Night Flight

Poems by Kenneth Frost

ISBN: 978-1-59948-278-1

Cover price: $7

Released: December, 2010.

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About the Author / Recommendation / Samples


Author Bio

 

Kenneth Frost grew up in New York City and Long Island.  He received his Bachelor’s degree from Princeton University, lived in London for a year in order to meet with the poet/painter David Jones. He taught at Columbia University and The New School in New York City before he and his wife, the poet Carolyn Gelland, moved to Maine in order to read and write in a solitude they could only dream about in New York City. He is stalking words in orbit.

 


Recommending Author's Comment

 

At the outset of this collection Ken Frost guides us through an empty room and into the night sky on a flight that takes the reader on a journey beyond and beneath the darkness. With clarity, purpose, and economy, Frost writes with a fresh and succinct quality reminiscent of A.R. Ammons and Carl Sandburg. In “Nietzsche in Rome” he declares I am not here / to be / somewhere. / I am here / to be mad. Yet we traverse jungle, mountain, desert, and forest. Along the way we meet angels, coyotes, bears and crows, even the Dalai Lama, Jackson Pollack, a senile aunt, and other interesting characters, all who engage us throughout this Night Flight.

Jonathan K. Rice
Publisher/Editor Iodine Poetry Journal,
author of UKULELE and other poems


Samples

 

NIETZSCHE IN ROME

 

Dazzled by crystals,
I unpack time.
Mirages help me,
waving their hips
like Salome wooing
the Baptist's head,
just holding
on to the
magnetic hair.
I am not here
to be
somewhere.
I am here
to be mad.

 

BLIZZARD

 

Snowflakes tear
their rags deep
inside alphabets,
searching for vowels
to beat into
wilderness,

long hollow notes
finding a home
in a wolf's throat
where the wolf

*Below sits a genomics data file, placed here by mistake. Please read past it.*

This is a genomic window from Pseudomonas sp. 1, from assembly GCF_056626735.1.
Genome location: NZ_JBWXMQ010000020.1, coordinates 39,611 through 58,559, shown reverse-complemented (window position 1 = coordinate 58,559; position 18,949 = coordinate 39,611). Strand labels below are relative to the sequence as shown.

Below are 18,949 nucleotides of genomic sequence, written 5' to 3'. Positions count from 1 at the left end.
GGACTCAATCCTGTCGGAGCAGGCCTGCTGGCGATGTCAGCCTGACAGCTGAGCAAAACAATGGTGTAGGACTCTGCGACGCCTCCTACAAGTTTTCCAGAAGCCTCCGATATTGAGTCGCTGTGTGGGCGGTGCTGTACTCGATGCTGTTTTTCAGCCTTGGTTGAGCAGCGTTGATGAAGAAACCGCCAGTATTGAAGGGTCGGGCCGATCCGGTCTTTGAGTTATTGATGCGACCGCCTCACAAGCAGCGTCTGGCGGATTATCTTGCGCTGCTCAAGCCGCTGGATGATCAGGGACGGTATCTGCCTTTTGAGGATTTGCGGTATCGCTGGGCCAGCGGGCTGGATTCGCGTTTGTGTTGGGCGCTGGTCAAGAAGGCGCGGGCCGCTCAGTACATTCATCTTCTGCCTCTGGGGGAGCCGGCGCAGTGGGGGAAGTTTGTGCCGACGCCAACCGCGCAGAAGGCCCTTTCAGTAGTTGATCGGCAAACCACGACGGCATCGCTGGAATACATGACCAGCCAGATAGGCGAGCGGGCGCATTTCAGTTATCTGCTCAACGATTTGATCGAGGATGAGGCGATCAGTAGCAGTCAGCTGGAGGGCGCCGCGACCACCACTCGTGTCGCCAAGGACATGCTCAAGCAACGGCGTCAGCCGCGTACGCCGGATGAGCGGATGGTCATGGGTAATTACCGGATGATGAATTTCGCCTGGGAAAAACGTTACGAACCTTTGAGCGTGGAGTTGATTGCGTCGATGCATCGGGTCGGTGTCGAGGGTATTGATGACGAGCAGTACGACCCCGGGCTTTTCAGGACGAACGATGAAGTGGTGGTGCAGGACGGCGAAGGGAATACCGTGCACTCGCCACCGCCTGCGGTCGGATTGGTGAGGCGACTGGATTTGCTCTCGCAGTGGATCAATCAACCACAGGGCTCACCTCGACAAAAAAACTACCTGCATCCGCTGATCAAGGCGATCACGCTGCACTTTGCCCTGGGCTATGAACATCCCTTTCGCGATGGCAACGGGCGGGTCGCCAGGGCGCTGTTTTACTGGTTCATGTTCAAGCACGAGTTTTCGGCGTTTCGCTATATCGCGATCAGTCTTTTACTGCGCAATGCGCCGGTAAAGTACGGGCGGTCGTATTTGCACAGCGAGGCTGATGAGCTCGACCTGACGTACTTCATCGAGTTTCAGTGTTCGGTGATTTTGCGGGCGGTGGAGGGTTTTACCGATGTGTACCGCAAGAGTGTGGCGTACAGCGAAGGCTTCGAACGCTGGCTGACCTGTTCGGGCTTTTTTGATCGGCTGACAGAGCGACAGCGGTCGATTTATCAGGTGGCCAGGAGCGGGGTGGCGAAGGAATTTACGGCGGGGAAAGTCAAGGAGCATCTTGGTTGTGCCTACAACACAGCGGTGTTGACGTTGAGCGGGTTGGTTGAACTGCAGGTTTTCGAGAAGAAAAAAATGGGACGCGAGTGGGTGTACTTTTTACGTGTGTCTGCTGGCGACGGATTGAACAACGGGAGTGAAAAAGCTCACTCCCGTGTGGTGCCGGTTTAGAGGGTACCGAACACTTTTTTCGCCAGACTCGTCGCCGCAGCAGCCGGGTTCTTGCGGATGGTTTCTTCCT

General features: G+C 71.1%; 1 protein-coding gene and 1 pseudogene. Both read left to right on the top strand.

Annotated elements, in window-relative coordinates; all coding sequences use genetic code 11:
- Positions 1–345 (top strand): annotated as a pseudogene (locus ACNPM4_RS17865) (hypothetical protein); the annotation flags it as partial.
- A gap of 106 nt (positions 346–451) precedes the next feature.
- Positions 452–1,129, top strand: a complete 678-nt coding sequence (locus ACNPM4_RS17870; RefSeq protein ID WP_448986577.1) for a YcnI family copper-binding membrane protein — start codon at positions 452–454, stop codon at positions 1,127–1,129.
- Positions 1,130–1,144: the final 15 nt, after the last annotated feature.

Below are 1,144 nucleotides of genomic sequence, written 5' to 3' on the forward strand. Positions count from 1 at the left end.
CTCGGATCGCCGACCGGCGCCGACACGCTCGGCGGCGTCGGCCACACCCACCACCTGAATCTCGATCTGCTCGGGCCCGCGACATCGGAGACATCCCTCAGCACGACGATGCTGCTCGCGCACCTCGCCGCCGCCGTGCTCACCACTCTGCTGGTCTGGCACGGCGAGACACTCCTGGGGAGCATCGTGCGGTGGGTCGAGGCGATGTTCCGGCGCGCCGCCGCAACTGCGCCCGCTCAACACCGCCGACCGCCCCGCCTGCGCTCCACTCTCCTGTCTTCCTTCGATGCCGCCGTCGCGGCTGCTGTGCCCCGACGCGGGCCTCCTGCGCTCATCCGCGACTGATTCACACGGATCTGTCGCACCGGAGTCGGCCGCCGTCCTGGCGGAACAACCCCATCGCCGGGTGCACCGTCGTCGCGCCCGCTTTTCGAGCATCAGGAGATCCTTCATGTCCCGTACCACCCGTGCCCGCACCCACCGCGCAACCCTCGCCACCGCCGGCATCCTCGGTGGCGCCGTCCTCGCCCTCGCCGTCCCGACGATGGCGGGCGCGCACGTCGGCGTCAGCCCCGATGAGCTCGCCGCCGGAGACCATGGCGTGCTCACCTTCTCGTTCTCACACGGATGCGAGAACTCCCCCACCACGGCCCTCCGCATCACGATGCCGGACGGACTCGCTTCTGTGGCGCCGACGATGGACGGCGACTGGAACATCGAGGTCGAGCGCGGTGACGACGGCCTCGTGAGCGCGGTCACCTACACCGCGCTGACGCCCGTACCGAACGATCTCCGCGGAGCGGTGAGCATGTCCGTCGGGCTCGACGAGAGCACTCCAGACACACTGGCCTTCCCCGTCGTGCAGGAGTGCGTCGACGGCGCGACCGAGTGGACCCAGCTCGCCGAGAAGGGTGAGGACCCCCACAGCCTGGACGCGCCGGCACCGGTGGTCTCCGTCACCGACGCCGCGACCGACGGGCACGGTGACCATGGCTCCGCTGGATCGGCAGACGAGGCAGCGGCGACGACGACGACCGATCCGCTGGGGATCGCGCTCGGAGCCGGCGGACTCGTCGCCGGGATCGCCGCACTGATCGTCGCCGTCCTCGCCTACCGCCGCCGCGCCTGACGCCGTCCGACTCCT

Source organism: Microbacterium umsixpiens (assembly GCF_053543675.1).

before a bleeding
mirror drinks
each crack.

 

TERRORIST

 

Angels could tell me how it feels
spending my life crawling between
the zoomlens of a reptile's eye
and a spotlight heating up
confessions in a surgical
tube that a doctor wants to stick
everywhere.
I wonder if
a mugger carries a good luck
animal in the zoo cage
of his lead pipe, rattling
his witch doctor's spaceship
into the storm that he creates
and whether bums and rats pass in
and out of one another, one
with their underground highway.
A dead slave could tell, but won't.
Neither will this telescopic sight.

Living a life inside this sun,
crosslines that push the inner walls
of zero so it won't cave in,
I get caught in the shepherd's crook
of my own triggerfinger as
it pulls me back to life and death.

 

 

WINDOW-WASHER

 

Lowering
the lifeboat of
our platform from
the roof each day,
I sort of know
what escapees
of shipwrecks feel
looking in
at the portholes
like peeping toms.
I concentrate
on soaping up
and shining glass
so the roulette
wheel of sunlight
won't skid my head
around its track.
As I move down,
sideways and down,
I read my life
in the headlines
my printing press
is slapping out:
"They didn't know
that he was there
till he was not."